Merida of Dunbroch
Queen Elinor of Dunbroch
King Fergus of Dunbroch
Lord MacGuffin / Young MacGuffin
Gordon the guard
Mark Andrews, Brenda Chapman & Steve Purcell
Mark Andrews, Brenda Chapman, Steve Purcell & Irene Mecchi *
Release Date (UK)
13th August, 2012
Animation, Comedy, Fantasy
Best Animated Feature
What's to like?
Despite continually producing CG-animated movies since 1995, Pixar have somehow managed the difficult trick of making each of their films feel unique. Certainly, there aren't many films as beautiful to look at as Brave which benefits hugely from the exhaustive research carried out by the animators. Every hill is covered with billowing grass, each loch has ripples that stretch out across its surface and every strand of flame-red hair on Merida's head flows exactly the way it should. As art, this is a stunning picture and puts many of its stablemates to shame.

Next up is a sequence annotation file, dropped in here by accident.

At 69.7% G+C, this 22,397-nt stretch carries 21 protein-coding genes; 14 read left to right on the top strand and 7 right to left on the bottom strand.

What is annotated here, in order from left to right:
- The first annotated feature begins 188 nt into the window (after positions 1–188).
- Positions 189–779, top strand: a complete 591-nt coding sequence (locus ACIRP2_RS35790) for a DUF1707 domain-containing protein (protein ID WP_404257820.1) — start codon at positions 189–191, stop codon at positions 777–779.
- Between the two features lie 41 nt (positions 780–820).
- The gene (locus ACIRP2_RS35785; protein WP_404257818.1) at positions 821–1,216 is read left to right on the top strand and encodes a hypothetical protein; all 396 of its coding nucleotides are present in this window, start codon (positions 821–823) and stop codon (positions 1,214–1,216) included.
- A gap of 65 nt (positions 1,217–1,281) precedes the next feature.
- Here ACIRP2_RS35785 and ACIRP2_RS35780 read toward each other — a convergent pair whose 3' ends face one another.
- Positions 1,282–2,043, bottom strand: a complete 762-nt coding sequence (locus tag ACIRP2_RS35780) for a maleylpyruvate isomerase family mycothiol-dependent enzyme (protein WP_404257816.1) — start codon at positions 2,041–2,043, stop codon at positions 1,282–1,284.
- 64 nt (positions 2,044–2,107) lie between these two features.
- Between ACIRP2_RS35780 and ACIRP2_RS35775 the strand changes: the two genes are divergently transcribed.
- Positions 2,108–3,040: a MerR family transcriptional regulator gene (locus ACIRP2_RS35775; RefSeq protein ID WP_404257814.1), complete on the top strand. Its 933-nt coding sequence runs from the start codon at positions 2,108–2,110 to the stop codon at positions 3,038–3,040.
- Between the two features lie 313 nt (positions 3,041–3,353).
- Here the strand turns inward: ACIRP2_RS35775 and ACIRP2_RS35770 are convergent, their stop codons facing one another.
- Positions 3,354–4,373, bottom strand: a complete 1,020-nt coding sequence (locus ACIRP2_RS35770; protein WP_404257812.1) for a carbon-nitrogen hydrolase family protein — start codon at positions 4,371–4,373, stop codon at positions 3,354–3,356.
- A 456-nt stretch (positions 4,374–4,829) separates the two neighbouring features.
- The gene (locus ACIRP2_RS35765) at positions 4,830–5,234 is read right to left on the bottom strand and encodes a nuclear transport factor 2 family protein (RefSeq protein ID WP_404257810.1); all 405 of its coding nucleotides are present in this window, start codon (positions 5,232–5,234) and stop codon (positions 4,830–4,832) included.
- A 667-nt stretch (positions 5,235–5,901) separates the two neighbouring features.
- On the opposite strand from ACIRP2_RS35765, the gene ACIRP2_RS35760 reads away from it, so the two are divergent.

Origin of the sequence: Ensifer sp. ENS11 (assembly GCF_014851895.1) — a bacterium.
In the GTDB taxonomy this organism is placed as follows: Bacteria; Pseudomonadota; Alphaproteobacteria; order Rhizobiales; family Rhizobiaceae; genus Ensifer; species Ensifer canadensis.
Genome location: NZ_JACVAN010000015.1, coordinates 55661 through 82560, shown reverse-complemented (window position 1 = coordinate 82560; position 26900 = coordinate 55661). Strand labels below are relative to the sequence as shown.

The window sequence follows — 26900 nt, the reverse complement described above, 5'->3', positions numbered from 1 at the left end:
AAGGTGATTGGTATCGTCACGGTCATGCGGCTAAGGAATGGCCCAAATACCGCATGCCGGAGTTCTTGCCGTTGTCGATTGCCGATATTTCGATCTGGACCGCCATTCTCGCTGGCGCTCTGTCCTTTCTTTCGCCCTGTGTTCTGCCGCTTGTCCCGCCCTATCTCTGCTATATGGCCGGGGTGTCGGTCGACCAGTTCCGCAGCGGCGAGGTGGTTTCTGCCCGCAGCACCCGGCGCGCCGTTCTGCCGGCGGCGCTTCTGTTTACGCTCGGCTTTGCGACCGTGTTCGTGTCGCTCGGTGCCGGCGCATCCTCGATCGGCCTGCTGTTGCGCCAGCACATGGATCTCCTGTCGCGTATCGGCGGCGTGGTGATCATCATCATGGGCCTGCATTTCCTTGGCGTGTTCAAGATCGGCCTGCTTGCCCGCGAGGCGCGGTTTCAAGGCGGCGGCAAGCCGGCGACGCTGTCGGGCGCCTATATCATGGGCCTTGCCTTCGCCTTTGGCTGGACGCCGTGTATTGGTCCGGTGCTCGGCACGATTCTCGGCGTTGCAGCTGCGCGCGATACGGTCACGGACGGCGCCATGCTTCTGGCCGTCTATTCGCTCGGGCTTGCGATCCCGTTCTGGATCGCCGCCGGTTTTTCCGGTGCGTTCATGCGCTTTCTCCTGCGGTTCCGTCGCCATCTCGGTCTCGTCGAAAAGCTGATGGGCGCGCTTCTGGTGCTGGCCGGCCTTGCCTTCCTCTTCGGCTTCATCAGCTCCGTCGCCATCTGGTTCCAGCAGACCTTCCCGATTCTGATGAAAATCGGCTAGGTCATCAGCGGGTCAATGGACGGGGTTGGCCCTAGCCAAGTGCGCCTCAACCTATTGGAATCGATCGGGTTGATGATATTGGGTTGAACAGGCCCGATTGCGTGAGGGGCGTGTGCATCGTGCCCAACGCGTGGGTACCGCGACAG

It's also rare to find a movie with predominantly Scottish characters played by predominantly Scottish actors, meaning there is not a dodgy accent to be found anywhere. The eternally sprightful Macdonald plays Merida well against the bombastic nature of Connolly as her father. Although Connolly has his fair share of laughs (as is only right, after all), the majority of giggles come courtesy of Merida's three younger brother who are triplets and masters of mayhem, acting up in the background without saying anything. I'm pleased that such an effort was made to maintain the Scottish theme running throughout the picture, even developing a unique tartan for the clan Dunbroch. No doubt Scotland's then-First Minister Alec Salmond would have enjoyed the attention from Hollywood's premier animating outfit...